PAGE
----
int maxVal = 0, maxCount = 0, curCount;
    var iter = items.GetEnumerator();
    while (iter.MoveNext())
    {
        curCount = items.Count(t => t == iter.Current);
        if (curCount > maxCount)
        {
            maxVal = iter.Current;
            maxCount = curCount;
        }
    }
    return maxVal;
}
 
static int ModeC(int[] items)
{
    int maxVal, maxCount, curCount;
    for (int i = maxVal = curCount = maxCount = 0; i < items.Length; i++)
    {
        var curVal = items[i];
        if ((curCount = items.Count(t => t == curVal)) > maxCount)
        {
            maxVal = curVal;
            maxCount = curCount;
        }
    }
    return maxVal;
}
 
static int ModeD(int[] items)
{
    int maxVal = 0, maxCount = 0, curCount = 0, curVal = 0, i = 0, j = 0;
    for (i = 0, j = 0; i < items.Length; i++, curCount = 0)
    {
        curVal = items[i]; 
 
        for (j = 0; j < items.Length; j++)
            if (items[j] == curVal) 
                curCount++;
 
        if (curCount > maxCount)
        {
            maxVal = curVal;
            maxCount = curCount;
        }
    }
    return maxVal;
}

 

 

And here is what I get performance wise if I ask each function to return the mode for 10,000 elements (timed with the Stopwatch class):

 

Method A Took: 00:00:00.0112893.
Method B Took: 00:00:02.9916290.
Method C Took: 00:00:02.3635998.
Method D Took: 00:00:00.5677500.
 
Hopefully you'll already be able to see my problem, method A is obviously the fastest but method D is more favourable (at least from what I can see as it doesn't create an enumerable collection like A and B do). In the real-time scenario I'll only be throwing a maximum of 300 elements at this method, which gives me something more reasonable:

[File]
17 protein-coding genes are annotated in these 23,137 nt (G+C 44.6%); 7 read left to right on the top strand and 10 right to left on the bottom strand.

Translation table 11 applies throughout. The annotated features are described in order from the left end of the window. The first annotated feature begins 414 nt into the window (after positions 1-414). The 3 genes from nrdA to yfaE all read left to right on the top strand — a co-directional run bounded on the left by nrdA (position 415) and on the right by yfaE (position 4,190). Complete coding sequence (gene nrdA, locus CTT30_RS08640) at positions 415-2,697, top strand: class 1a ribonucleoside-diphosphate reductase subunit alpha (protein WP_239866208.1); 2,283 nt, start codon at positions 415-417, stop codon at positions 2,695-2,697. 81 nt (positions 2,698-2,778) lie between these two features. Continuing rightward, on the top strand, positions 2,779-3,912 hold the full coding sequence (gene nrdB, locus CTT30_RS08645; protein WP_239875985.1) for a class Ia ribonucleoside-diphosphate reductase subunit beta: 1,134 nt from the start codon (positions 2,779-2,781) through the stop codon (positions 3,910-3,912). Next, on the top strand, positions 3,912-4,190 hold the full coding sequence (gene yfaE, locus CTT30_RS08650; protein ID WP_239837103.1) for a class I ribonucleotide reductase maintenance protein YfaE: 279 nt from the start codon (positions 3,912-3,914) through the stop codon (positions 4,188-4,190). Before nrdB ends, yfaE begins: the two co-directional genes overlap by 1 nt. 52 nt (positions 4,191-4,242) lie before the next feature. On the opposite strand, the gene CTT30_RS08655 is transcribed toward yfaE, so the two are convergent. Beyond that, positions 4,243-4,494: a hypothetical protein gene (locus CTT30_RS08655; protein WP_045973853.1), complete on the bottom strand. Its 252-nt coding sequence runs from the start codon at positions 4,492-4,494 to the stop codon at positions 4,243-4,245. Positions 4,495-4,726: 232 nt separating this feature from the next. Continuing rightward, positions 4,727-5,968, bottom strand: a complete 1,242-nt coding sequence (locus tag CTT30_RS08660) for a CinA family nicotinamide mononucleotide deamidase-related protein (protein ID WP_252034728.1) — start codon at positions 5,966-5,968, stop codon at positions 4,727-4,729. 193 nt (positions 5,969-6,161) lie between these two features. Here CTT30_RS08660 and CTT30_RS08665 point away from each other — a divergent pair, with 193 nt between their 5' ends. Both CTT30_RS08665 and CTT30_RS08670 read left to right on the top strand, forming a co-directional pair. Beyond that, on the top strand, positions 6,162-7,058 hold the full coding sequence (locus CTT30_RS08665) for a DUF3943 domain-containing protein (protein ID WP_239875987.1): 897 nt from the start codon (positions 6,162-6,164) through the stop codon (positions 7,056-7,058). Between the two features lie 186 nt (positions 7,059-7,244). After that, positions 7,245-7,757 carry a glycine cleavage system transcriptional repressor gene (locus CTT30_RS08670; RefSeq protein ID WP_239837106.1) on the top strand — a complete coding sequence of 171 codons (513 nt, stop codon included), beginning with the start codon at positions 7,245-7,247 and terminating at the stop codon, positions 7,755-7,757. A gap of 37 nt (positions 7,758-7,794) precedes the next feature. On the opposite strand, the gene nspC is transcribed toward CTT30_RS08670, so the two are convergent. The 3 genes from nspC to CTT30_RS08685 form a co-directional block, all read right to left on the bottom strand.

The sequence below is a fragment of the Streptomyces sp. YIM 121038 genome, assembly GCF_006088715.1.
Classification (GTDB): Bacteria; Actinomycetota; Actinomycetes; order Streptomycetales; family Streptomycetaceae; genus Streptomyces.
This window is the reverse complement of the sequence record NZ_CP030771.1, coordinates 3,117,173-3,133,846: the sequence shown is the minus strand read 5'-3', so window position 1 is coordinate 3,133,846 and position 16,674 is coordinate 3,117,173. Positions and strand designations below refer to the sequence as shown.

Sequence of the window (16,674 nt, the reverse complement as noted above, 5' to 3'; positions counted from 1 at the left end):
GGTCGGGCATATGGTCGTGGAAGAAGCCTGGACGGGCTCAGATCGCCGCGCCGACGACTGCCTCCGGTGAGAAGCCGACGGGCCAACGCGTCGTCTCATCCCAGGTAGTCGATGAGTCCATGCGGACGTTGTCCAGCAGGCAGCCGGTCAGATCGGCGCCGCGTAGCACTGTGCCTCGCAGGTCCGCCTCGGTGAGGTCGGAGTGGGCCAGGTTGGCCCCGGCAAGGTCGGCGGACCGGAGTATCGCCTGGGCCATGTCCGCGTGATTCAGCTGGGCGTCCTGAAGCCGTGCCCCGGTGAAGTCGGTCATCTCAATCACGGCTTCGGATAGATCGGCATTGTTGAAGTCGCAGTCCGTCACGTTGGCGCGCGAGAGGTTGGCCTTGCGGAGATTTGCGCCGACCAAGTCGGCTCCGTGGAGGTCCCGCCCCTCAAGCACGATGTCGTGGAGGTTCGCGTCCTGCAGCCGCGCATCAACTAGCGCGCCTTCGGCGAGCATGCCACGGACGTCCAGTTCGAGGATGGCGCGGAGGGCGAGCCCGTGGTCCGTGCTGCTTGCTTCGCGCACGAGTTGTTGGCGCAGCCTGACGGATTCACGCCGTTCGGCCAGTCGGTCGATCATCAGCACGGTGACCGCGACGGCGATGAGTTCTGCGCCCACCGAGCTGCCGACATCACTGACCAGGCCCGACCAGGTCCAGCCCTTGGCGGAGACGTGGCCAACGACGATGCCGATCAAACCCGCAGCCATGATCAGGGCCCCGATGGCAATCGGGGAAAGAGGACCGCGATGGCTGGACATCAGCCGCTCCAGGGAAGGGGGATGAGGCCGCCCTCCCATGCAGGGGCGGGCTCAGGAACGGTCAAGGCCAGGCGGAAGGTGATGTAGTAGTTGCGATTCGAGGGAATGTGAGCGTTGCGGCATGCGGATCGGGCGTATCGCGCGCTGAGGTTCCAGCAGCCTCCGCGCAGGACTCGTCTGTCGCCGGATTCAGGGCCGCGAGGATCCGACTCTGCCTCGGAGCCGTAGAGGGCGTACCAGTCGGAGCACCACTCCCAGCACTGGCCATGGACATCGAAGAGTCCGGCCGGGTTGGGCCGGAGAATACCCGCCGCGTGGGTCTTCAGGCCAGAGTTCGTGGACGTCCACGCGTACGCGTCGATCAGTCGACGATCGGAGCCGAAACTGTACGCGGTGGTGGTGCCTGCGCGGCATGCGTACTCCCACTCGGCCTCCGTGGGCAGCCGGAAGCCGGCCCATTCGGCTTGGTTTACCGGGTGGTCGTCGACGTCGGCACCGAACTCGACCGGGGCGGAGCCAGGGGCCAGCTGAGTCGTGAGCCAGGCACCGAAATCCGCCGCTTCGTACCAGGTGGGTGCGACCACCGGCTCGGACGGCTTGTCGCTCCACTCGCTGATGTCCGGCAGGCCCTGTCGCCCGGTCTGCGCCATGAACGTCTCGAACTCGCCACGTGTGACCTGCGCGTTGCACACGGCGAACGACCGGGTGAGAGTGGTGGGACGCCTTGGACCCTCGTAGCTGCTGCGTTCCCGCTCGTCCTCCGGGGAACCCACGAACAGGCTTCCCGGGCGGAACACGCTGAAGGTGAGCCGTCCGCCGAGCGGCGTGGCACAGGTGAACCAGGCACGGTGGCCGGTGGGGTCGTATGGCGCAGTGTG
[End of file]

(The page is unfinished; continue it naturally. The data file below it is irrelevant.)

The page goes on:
Method A Took: 00:00:00.0087793.
Method B Took: 00:00:00.0039755.
Method C Took: 00:00:00.0026175.
Method D Took: 00:00:00.0007191.
 
And if I repeat this test within a loop a few times, the results change slightly:

Method A Took: 00:00:00.0000429.
Method B Took: 00:00:00.0027317.
Method C Took: 00:00:00.0021401.
Method D Took: 00:00:00.0005269.
 
Again obviously method A is the fastest, but in this 2rd test only after iteration. So my question is am I being too obsessed over this when I could just go with method A and sod GC, or is method D truly better even though I never see that much improvement after iteration and on larger arrays it struggles.
 
Thanks everyone for any feedback on the subject.
 
Aimee

HLSL Unpack float into 4 bytes

18 February 2013 - 04:30 AM

Hey everyone, if I pack 4 bytes into a float, is there any way for me to pass that float into a HLSL shader and un-pack those bytes again. I'm looking into this to save wastage in an instancing routine, I'd rather not have to use a whole float to represent a single byte value. If it helps, the method I'm using for packing the bytes is BitConverter.ToSingle
 
I also found a good example ( http://theinstructionlimit.com/encoding-boolean-flags-into-a-float-in-hlsl ) on how to pack/un-pack boolean's which is helpful, but really I need the bytes.
 
Thanks for any help.
 
Aimee

Instance index within vertex shader.

17 October 2012 - 02:19 AM

Hi Everyone

I'm currently trying to offload a task where I draw a bunch of sprites onto the graphics card as the GPU is not crunching much in our game, and I've been playing with the idea of instancing a single quad. My question is; is there any easy way to get an index of each instance within the vertex shader?

Thanks all

Aimee

PARTNERS